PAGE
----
Create REACH Safety Data Sheets

Safety Data Sheets, GHS, REACH, and Global Human Unity.

Safe­ty Data Sheets are bor­ing tech­ni­cal doc­u­ments you just need for ship­ping and han­dling chem­i­cals. Or at least that is how most peo­ple see them.

I see them dif­fer­ent­ly. When some­one says “SDS” or “Safe­ty Data Sheet” John Lennon’s Imag­ine imme­di­ate­ly starts play­ing in my mind. That’s because I see Safe­ty Data Sheets as beau­ti­ful sym­bols of Glob­al Human Uni­ty. Let me try and explain to you why.

They are about Safe­ty: which trans­lates to con­cern for each oth­er and the sub­text of that is Com­pas­sion. No one wants to see any­one else get hurt. And that sen­ti­ment: keep­ing every­one safe is one we all share. It’s part of what makes us all human. The Unit­ed Nations was itself built upon the sen­ti­ment that keep­ing every­one, and the whole world, safe, was some­thing Human­i­ty as a whole should try to do.

For chem­i­cal sub­stances espe­cial­ly, man­ag­ing and min­i­miz­ing the dan­gers and haz­ards they pose to human health and safe­ty is some­thing that unites us as a species. That’s why at the 1992 Earth Sum­mit the UN declared an Inter­na­tion­al Man­date for a “glob­al­ly har­mo­nized clas­si­fi­ca­tion and com­pat­i­ble label­ing sys­tem, includ­ing mate­r­i­al safe­ty data sheets”.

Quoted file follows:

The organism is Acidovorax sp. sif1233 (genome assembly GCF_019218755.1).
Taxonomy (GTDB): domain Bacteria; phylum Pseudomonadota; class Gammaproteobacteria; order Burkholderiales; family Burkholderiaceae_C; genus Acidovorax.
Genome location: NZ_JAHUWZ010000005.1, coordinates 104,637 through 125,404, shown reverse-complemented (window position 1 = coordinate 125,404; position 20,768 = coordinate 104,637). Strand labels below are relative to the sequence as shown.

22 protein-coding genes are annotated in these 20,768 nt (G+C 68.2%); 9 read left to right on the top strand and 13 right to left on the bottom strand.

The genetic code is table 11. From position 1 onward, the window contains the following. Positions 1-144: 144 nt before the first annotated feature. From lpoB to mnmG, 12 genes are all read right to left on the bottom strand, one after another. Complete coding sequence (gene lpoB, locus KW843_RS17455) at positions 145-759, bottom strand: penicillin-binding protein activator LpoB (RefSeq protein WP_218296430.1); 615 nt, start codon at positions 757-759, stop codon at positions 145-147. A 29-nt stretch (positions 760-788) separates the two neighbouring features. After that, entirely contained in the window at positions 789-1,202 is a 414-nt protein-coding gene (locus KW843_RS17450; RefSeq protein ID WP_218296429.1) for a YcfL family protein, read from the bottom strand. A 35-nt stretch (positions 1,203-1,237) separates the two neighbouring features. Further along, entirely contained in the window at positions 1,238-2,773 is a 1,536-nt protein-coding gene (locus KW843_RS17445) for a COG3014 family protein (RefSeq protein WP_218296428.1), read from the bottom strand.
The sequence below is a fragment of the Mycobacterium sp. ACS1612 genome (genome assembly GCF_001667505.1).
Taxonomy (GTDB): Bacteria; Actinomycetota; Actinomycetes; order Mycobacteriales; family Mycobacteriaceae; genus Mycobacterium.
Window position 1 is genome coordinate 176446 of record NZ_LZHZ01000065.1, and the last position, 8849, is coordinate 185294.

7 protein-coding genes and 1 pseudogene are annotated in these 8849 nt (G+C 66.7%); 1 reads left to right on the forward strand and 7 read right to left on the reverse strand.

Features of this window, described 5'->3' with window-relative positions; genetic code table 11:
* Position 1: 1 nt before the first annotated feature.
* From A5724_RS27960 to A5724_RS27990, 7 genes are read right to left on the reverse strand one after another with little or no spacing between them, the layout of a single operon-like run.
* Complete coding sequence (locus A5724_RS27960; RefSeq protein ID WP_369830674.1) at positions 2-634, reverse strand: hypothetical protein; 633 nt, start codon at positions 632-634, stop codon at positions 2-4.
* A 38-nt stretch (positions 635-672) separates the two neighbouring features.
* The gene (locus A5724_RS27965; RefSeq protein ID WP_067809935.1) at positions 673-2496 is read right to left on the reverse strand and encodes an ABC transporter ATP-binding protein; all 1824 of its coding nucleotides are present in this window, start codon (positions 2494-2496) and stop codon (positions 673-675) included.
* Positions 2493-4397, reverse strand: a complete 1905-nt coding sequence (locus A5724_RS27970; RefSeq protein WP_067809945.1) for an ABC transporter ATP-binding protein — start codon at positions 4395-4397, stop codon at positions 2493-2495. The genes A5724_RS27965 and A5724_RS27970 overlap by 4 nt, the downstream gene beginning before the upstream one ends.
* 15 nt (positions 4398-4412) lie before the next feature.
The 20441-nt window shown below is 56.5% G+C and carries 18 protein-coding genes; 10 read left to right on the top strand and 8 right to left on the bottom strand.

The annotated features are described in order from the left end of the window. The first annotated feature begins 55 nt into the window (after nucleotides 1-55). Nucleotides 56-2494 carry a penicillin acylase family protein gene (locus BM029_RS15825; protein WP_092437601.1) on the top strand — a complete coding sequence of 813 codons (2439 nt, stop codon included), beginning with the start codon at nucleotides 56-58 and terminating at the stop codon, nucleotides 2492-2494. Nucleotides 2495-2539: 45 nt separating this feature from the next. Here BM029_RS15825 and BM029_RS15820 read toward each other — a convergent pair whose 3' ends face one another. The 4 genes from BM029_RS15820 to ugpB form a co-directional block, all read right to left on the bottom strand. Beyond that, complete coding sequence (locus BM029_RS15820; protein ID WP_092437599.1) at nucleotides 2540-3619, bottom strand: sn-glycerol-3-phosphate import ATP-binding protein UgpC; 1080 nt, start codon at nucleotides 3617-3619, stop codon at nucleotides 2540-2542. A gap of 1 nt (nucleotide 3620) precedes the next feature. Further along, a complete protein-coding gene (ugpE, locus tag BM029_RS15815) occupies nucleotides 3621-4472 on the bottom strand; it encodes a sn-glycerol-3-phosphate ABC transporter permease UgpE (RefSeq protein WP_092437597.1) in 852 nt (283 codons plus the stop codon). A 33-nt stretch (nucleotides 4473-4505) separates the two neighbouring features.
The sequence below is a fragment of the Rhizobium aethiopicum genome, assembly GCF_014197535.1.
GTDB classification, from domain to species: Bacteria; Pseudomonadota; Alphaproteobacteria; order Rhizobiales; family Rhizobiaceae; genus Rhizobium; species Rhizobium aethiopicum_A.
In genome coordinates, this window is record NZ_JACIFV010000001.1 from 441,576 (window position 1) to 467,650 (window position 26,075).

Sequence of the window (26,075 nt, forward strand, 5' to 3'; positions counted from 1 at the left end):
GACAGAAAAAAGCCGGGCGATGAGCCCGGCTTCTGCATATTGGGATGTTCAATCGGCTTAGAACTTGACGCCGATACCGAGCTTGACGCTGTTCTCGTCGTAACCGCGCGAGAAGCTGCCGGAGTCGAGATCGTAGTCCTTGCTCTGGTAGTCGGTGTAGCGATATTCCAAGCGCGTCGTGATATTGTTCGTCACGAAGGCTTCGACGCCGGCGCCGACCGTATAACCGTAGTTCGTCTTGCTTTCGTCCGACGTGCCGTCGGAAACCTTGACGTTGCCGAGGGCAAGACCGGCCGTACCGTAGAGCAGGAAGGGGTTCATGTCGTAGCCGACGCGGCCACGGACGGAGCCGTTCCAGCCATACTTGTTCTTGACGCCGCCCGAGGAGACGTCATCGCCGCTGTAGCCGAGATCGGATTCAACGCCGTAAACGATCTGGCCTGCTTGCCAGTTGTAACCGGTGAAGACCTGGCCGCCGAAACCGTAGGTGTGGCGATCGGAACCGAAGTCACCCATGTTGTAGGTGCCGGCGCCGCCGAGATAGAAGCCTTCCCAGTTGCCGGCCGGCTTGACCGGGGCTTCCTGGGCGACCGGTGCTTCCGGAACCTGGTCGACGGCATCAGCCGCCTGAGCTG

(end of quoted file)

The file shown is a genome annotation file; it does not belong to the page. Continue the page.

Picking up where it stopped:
The GHS SDS: a Template for a Global Safety Data Sheet

It took a while, but by 2003 the UN Sub-Com­mit­tee of Experts on the Glob­al­ly Har­mo­nized Sys­tem of Clas­si­fi­ca­tion and Labelling of Chem­i­cals (UNSCEGHS) pub­lished the first ver­sion of the Glob­al­ly Har­mo­nized Sys­tem of Clas­si­fi­ca­tion and Labelling of Chem­i­cals (GHS). The GHS was designed to lead “to safer con­di­tions for the glob­al pop­u­la­tion and the envi­ron­ment” and ulti­mate­ly gave birth to the mod­ern SDS as we know them today. So thank­ful­ly there is final­ly a glob­al, uni­ver­sal stan­dard­ized glob­al for­mat of 16 basic sec­tions for Safe­ty Data Sheets:

  • Sec­tion 1 Iden­ti­fi­ca­tion of the sub­stance or mix­ture and of the sup­pli­er
  • Sec­tion 2 Haz­ard iden­ti­fi­ca­tion
  • Sec­tion 3 Composition/information on ingre­di­ents
  • Sec­tion 4 First-aid mea­sures
  • Sec­tion 5 Fire-fight­ing mea­sures
  • Sec­tion 6 Acci­den­tal release mea­sures
  • Sec­tion 7 Han­dling and stor­age
  • Sec­tion 8 Expo­sure controls/personal pro­tec­tion
  • Sec­tion 9 Phys­i­cal and chem­i­cal prop­er­ties
  • Sec­tion 10 Sta­bil­i­ty and reac­tiv­i­ty
  • Sec­tion 11 Tox­i­co­log­i­cal infor­ma­tion
  • Sec­tion 12 Eco­log­i­cal infor­ma­tion
  • Sec­tion 13 Dis­pos­al con­sid­er­a­tion
  • Sec­tion 14 Trans­port infor­ma­tion
  • Sec­tion 15 Reg­u­la­to­ry infor­ma­tion
  • Sec­tion 16 Oth­er infor­ma­tion

*You can buy the whole 530-page GHS Book direct­ly from the offi­cial UN Shop.

Before GHS every region of the world or nation had its own spe­cif­ic legal ver­sion of an SDS. As an exam­ple: the US had the Mate­r­i­al Safe­ty Data Sheet (MSDS) (This was phased out in 2010 in favor of the GHS com­pli­ant SDS.) And each coun­try had its own way of for­mat­ting, clas­si­fy­ing, and com­mu­ni­cat­ing about chem­i­cals and their haz­ards.